The Arthritis Foundation partners with the Childhood Arthritis and Rheumatology Research Alliance (CARRA) to find the causes of pediatric rheumatic diseases, develop the most effective therapies to treat those affected and ultimately find a cure.
“CARRA and the Arthritis Foundation have worked together for more than a decade to improve treatment and outcomes for children living with juvenile idiopathic arthritis and other childhood rheumatic diseases,” said Ann Palmer, president and CEO of the Arthritis Foundation. “This collaboration will ensure we are aligned on various levels to meet the needs of these children and their families.”
A key initiative of this partnership is the CARRA Registry. The Registry provides a tool that will likely help answer many important questions about these diseases, including the effectiveness and long-term safety of treatments and disease outcomes. It also will serve as the foundation for large clinical trials and other research initiatives.
Through the CARRA Registry, researchers collect information on many individual patients over time. Questions about medical and family history, how the disease affects life and physical function all contribute to a better understanding of pediatric rheumatic diseases.
The goals of the CARRA Registry are to:
- Collect information to learn from as many patients as possible
- Study the short and long-term safety of medications used to treat pediatric rheumatic diseases
- Study how treatment and other factors affect the outcomes of pediatric rheumatic diseases
- Determine the cause of pediatric rheumatic diseases
- Determine the safest and most effective treatment for individual patients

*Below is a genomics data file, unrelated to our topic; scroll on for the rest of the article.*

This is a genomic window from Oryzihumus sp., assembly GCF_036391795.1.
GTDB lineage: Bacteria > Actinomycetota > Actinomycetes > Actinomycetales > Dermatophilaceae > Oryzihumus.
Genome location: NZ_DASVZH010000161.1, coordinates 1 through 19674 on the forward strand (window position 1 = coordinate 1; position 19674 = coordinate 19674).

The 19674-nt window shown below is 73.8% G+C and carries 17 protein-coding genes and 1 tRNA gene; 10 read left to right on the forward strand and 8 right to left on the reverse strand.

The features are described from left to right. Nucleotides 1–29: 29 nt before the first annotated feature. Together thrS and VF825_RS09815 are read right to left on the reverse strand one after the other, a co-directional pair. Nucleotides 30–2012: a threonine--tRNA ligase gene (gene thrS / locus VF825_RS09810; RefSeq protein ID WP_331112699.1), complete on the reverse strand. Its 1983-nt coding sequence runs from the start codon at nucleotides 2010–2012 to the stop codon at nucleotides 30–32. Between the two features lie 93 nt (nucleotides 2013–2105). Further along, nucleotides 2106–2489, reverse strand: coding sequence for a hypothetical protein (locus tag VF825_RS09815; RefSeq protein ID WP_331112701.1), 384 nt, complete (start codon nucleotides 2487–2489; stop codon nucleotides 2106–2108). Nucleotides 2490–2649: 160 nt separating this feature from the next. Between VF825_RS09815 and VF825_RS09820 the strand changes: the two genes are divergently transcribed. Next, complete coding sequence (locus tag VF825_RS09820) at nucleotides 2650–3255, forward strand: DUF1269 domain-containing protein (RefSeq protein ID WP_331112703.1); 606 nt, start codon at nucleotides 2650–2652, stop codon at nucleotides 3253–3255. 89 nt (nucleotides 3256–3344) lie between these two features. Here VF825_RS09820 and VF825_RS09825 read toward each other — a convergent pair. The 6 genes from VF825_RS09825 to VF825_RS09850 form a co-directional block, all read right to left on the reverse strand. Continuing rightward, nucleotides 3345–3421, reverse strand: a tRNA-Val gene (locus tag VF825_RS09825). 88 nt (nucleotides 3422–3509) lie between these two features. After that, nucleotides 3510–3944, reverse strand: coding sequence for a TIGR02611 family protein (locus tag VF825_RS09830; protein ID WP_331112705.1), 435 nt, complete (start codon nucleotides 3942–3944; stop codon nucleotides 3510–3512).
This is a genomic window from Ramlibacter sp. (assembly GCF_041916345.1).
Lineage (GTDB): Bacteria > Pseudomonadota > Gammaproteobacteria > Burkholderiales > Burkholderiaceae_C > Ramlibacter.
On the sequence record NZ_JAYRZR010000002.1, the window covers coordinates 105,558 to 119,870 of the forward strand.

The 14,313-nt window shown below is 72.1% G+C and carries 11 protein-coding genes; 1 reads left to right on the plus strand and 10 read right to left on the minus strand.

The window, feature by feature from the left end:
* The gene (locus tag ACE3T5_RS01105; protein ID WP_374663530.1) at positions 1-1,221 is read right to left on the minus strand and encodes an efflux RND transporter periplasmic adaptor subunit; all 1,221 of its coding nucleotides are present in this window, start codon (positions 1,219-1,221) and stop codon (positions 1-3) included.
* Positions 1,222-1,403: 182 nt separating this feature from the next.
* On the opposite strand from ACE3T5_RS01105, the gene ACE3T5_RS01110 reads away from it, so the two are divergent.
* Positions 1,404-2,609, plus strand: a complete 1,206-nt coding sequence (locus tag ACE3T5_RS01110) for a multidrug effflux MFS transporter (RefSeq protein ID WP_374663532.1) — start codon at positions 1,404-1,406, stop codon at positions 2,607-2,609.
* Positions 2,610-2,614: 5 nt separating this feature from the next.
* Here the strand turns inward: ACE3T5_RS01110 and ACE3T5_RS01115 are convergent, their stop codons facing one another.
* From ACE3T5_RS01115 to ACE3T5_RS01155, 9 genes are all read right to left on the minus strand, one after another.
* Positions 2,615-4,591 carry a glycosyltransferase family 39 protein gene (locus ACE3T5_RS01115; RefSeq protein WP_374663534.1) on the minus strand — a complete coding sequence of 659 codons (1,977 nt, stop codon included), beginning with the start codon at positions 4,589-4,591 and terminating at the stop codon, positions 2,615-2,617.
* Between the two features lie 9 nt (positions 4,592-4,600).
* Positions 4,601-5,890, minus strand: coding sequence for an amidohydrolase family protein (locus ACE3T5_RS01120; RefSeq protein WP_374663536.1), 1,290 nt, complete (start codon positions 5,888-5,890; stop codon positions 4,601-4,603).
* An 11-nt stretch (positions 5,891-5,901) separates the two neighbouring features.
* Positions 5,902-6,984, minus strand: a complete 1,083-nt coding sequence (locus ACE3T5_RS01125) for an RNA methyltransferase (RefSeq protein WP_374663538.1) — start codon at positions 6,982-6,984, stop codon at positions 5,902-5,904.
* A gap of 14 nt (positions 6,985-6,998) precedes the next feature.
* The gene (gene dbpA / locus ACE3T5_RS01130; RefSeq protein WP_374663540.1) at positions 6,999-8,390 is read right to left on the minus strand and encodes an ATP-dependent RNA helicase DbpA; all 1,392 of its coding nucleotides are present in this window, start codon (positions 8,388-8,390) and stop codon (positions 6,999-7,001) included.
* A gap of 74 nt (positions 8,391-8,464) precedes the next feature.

“By collecting comprehensive data, the CARRA Registry serves as a valuable resource for patients, physician-scientists and other researchers seeking to learn more about the impact, course and outcomes of arthritis and other rheumatic diseases in children, and contributes to the development of better diagnostic and treatment approaches,” says Laura Schanberg, MD, Professor of Pediatrics, co-chief of pediatric rheumatology at Duke University Medical Center, CARRA president and a principal investigator for the CARRA Registry.
You and your family may help solve the mysteries of pediatric rheumatic diseases by participating in this important research. To find out if you are eligible, talk to your healthcare professional and ask if their practice is a CARRA Registry site.
Founded in 2002, CARRA is a North American organization of more than 400 pediatric rheumatologists, researchers and research coordinators at more than 100 sites (95 percent of all pediatric rheumatologists/sites in North America) who are working together to find treatments for JIA and other pediatric rheumatic diseases in children.